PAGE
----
In December 2019, a new beta coronavirus (severe acute respiratory syndrome coronavirus (SARS-CoV-2) caused an acute respiratory syndrome (COVID-19) in Wuhan, Hubei province, China.[1],[2] COVID-19 is a respiratory infectious disease which is transmitted through droplets during unprotected close contact (within 1 meter) with someone who has respiratory symptoms.[3],[4] SARS-CoV-2 seems to have considerable transmissibility than previous coronaviruses that caused SARS and the Middle East respiratory syndrome (MERS).[5] After 4291 deaths and 118,000 infected patients in 114 countries, on March 11, 2020, the World Health Organization[4] classified this outbreak as a pandemic.[6],[7] Today, the outbreak of COVID-19 becomes a global health crisis and imposes high burden on human societies.[8] Especially, health-care systems in all over the world encountered new challenges due to the pandemic.[9]

World Health Organization (WHO) health officials recommended people to follow several preventive behaviors in the individual level such as staying at home, keeping distance from others, avoid going to public and crowded places, reducing contact, wearing mask, and washing and sanitizing hands.[10],[11] Since, specific antiviral treatment and effective vaccine is not yet explored, adherence to preventive behaviors is the first choice to reduce the spread of disease.[12] There is an urgent need to identifying the most at-risk groups in conjunction with effective preventive behavior for them. This may help to improve strategies to better control this new situation. Frontline health-care workers are at a notable occupational risk attributed to exposure to an infected patients, either symptomatic or asymptomatic.[13] Although there is a universal agreement that personal protective equipment (PPE), especially face masks provide the best possible care for health-care worker (HCW) and others, previous studies and recommendations regarding the use of PPE as a protective behavior against COVID-19 have been controversial.[14],[15]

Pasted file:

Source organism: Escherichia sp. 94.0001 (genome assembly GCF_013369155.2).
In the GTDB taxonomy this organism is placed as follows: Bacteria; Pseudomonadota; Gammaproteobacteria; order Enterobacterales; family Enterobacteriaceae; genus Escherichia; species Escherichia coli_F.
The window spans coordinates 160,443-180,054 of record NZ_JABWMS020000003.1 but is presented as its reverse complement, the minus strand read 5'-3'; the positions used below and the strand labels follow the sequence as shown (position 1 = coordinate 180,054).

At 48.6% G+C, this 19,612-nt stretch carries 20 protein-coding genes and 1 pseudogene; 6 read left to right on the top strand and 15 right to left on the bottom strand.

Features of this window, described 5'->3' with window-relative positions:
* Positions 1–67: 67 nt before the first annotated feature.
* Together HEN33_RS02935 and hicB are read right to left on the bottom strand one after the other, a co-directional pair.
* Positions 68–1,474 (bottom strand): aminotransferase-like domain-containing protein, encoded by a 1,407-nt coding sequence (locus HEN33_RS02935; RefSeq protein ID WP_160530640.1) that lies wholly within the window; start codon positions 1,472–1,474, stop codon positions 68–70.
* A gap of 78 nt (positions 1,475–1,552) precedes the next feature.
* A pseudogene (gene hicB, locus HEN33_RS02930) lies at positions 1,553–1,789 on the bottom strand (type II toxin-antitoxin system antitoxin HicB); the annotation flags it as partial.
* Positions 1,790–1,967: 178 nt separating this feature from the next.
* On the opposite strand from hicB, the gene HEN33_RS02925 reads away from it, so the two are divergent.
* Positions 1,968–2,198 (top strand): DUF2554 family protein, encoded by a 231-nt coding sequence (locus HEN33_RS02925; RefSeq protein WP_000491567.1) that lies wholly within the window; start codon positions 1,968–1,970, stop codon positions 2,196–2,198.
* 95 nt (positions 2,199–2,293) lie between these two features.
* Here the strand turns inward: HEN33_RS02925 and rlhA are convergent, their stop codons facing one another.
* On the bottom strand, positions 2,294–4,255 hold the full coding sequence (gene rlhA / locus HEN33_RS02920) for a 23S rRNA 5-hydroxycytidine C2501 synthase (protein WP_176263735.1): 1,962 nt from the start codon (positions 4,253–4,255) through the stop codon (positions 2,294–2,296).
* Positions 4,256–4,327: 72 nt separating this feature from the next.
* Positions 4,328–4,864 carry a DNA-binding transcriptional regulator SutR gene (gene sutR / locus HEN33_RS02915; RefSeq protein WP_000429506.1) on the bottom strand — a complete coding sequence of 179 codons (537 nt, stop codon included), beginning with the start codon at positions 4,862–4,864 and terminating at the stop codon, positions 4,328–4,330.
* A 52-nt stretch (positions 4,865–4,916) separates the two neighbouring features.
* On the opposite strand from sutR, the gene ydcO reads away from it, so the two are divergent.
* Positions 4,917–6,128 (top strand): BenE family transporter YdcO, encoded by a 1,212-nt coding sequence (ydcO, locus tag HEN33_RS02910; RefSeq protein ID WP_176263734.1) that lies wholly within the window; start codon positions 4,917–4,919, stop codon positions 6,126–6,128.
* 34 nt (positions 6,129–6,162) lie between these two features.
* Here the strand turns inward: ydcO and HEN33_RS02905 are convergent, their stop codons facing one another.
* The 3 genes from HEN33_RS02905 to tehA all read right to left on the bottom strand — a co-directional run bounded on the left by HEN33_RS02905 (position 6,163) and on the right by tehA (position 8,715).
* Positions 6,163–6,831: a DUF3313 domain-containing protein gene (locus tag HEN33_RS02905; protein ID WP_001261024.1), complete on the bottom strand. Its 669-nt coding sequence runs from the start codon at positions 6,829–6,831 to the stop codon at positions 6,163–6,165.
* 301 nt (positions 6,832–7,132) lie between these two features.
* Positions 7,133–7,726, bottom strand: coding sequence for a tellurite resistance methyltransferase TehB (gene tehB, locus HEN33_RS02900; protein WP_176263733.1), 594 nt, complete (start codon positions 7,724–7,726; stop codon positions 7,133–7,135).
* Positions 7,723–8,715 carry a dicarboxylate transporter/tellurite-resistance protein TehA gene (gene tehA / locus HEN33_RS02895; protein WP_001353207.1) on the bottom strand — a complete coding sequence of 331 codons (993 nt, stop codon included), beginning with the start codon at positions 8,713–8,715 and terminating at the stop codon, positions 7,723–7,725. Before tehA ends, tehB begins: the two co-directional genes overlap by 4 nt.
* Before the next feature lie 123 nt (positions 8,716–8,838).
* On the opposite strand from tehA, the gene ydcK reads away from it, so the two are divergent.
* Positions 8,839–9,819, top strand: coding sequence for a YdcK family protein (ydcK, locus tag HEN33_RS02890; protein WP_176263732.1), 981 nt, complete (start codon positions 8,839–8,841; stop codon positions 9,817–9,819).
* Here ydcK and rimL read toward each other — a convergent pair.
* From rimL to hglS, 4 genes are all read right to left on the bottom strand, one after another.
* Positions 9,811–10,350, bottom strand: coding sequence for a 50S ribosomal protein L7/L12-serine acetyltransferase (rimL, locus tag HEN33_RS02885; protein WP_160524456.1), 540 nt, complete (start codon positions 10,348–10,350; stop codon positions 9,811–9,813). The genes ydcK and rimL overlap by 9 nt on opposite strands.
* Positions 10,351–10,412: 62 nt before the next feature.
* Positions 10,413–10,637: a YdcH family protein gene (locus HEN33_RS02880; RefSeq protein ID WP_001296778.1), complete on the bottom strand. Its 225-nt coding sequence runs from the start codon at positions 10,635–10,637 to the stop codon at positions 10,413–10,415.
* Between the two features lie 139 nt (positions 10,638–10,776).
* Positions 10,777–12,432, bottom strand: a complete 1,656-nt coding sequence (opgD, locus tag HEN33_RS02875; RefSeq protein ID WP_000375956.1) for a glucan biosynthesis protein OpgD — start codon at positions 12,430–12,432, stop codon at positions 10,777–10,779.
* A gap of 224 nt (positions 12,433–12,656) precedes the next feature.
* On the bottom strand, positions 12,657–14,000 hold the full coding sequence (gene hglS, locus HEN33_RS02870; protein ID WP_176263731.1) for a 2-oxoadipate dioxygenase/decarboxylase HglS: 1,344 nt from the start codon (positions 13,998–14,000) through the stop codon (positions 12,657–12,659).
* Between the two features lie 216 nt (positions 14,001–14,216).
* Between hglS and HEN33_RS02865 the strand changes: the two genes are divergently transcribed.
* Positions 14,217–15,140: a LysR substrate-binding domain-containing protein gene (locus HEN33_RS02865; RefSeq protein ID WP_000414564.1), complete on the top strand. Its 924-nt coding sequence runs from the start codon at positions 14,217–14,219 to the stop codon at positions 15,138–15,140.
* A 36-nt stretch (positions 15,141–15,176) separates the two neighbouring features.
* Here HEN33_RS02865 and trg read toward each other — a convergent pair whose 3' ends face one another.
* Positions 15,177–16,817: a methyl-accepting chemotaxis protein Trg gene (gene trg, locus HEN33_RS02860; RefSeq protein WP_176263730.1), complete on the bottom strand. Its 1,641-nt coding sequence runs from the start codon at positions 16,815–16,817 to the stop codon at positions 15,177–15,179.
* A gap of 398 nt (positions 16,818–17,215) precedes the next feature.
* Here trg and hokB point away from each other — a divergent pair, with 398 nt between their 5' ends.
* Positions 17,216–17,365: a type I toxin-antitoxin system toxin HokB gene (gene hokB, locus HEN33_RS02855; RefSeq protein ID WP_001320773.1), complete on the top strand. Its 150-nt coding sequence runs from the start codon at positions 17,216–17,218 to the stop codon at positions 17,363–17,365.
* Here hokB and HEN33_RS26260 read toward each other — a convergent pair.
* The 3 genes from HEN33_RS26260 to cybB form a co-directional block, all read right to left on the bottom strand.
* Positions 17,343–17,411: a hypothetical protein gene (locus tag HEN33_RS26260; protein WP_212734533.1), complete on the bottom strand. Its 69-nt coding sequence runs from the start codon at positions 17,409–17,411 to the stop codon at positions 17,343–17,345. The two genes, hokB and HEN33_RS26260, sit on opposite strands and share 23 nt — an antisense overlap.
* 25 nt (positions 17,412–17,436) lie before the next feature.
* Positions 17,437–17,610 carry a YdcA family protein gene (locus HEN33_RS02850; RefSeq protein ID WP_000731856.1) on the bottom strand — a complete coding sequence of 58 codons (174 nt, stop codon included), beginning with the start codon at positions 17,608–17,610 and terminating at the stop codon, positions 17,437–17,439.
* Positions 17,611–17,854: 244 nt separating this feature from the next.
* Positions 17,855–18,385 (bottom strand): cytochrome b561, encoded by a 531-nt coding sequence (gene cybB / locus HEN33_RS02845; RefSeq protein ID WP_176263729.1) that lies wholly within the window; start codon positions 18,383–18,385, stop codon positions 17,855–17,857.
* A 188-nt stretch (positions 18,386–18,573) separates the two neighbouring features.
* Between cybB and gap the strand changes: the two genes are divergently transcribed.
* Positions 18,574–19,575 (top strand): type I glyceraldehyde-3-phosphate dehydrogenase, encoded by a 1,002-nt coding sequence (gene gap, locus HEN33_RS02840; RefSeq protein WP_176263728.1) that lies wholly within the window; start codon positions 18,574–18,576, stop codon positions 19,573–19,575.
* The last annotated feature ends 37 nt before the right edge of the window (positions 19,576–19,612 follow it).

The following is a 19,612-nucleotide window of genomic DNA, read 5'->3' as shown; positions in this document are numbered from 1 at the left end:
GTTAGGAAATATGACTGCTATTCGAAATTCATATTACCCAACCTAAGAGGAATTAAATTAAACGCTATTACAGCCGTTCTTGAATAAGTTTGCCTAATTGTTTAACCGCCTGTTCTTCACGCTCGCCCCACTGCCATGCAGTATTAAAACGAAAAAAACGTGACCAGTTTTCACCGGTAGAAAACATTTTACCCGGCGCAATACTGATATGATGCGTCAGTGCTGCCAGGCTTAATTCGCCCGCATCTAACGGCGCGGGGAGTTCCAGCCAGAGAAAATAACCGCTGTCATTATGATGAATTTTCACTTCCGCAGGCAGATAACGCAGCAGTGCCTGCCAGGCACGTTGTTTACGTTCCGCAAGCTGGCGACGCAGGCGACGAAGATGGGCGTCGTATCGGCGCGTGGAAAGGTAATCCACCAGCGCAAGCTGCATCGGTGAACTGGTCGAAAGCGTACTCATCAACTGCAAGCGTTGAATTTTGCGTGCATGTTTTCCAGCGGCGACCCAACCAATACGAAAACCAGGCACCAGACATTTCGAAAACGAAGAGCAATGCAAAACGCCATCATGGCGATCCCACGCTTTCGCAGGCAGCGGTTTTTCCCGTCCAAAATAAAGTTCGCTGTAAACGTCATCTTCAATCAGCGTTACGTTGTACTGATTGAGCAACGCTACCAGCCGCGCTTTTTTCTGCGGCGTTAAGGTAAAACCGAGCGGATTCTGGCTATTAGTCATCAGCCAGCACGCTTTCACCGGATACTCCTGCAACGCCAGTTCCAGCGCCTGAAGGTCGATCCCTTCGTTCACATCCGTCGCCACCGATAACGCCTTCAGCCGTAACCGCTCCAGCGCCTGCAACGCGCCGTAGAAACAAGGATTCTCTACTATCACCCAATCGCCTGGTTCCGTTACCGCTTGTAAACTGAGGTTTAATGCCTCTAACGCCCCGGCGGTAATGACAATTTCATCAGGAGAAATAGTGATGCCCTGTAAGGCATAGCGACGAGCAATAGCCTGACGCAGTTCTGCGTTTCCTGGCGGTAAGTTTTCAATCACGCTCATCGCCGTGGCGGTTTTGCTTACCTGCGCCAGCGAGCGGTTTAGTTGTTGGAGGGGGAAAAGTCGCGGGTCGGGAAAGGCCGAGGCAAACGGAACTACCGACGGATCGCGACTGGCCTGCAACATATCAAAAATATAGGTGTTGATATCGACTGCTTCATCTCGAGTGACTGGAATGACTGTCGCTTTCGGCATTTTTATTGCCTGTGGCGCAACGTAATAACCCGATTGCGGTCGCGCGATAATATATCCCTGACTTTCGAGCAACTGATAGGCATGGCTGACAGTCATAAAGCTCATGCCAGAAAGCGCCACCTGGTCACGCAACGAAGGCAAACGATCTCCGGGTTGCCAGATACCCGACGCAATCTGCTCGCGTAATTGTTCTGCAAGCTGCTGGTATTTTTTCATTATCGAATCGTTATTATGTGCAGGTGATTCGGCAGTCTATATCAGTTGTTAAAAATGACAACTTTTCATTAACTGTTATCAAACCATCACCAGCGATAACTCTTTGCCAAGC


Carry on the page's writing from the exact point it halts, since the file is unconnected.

Recently published researches show that 59% of all transmission came from asymptomatic transmission and at the time of diagnosis HCWs tend to present without respiratory symptoms.[16],[17] These evidences has raised questions on whether an essential policy for use of PPE is the best approach in HCW and other people or not. Previous systematic reviews on the effectiveness of using PPE and face mask mainly focused on HCWs and household setting including studies of other infectious diseases such as H1N1 influenza, SARS and MERS with most of them with low quality.[18],[19],[20],[21] When an outbreak like COVID-19 occurs, answers in medical field must be obtain quickly. Case–control studies are easy, inexpensive, and quick in comparison to other study designs. According to these advantages, case–control studies are especially suitable for investigating outbreaks.[22] Therefore, we designed and conducted a systematic review and meta-analysis of the scientific literature with case–control studies on the effectiveness of using face masks and PPE in reducing the spread of COVID-19 in health-care and non-health-care settings.


  Materials and Methods Top


This systematic review and meta-analysis study was prepared according to the preferred reporting items for systematic review and meta-analysis statement and guided by meta-analysis of observational studies recommendations.[23],[24]

Eligibility criteria